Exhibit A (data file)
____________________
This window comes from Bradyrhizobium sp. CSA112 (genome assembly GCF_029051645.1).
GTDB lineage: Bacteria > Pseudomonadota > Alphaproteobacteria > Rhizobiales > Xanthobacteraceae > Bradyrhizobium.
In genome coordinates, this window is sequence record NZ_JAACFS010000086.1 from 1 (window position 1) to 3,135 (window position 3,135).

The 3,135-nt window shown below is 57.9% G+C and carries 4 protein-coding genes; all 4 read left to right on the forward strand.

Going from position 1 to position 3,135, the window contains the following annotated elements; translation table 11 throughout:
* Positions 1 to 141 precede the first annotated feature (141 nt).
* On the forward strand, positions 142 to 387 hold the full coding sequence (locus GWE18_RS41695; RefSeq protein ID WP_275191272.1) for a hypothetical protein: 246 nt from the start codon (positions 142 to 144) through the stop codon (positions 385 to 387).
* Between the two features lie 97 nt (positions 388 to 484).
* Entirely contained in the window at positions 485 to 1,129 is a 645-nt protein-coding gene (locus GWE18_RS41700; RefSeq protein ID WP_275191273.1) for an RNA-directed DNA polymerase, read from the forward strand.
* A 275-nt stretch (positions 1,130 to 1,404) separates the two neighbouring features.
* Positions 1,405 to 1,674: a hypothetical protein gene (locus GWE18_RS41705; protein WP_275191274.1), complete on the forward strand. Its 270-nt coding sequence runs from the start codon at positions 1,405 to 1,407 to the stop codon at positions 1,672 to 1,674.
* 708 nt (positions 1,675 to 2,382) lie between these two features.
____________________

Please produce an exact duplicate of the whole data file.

This window comes from Bradyrhizobium sp. CSA112 (genome assembly GCF_029051645.1).
GTDB lineage: Bacteria > Pseudomonadota > Alphaproteobacteria > Rhizobiales > Xanthobacteraceae > Bradyrhizobium.
In genome coordinates, this window is sequence record NZ_JAACFS010000086.1 from 1 (window position 1) to 3,135 (window position 3,135).

The 3,135-nt window shown below is 57.9% G+C and carries 4 protein-coding genes; all 4 read left to right on the forward strand.

Going from position 1 to position 3,135, the window contains the following annotated elements; translation table 11 throughout:
* Positions 1 to 141 precede the first annotated feature (141 nt).
* On the forward strand, positions 142 to 387 hold the full coding sequence (locus GWE18_RS41695; RefSeq protein ID WP_275191272.1) for a hypothetical protein: 246 nt from the start codon (positions 142 to 144) through the stop codon (positions 385 to 387).
* Between the two features lie 97 nt (positions 388 to 484).
* Entirely contained in the window at positions 485 to 1,129 is a 645-nt protein-coding gene (locus GWE18_RS41700; RefSeq protein ID WP_275191273.1) for an RNA-directed DNA polymerase, read from the forward strand.
* A 275-nt stretch (positions 1,130 to 1,404) separates the two neighbouring features.
* Positions 1,405 to 1,674: a hypothetical protein gene (locus GWE18_RS41705; protein WP_275191274.1), complete on the forward strand. Its 270-nt coding sequence runs from the start codon at positions 1,405 to 1,407 to the stop codon at positions 1,672 to 1,674.
* 708 nt (positions 1,675 to 2,382) lie between these two features.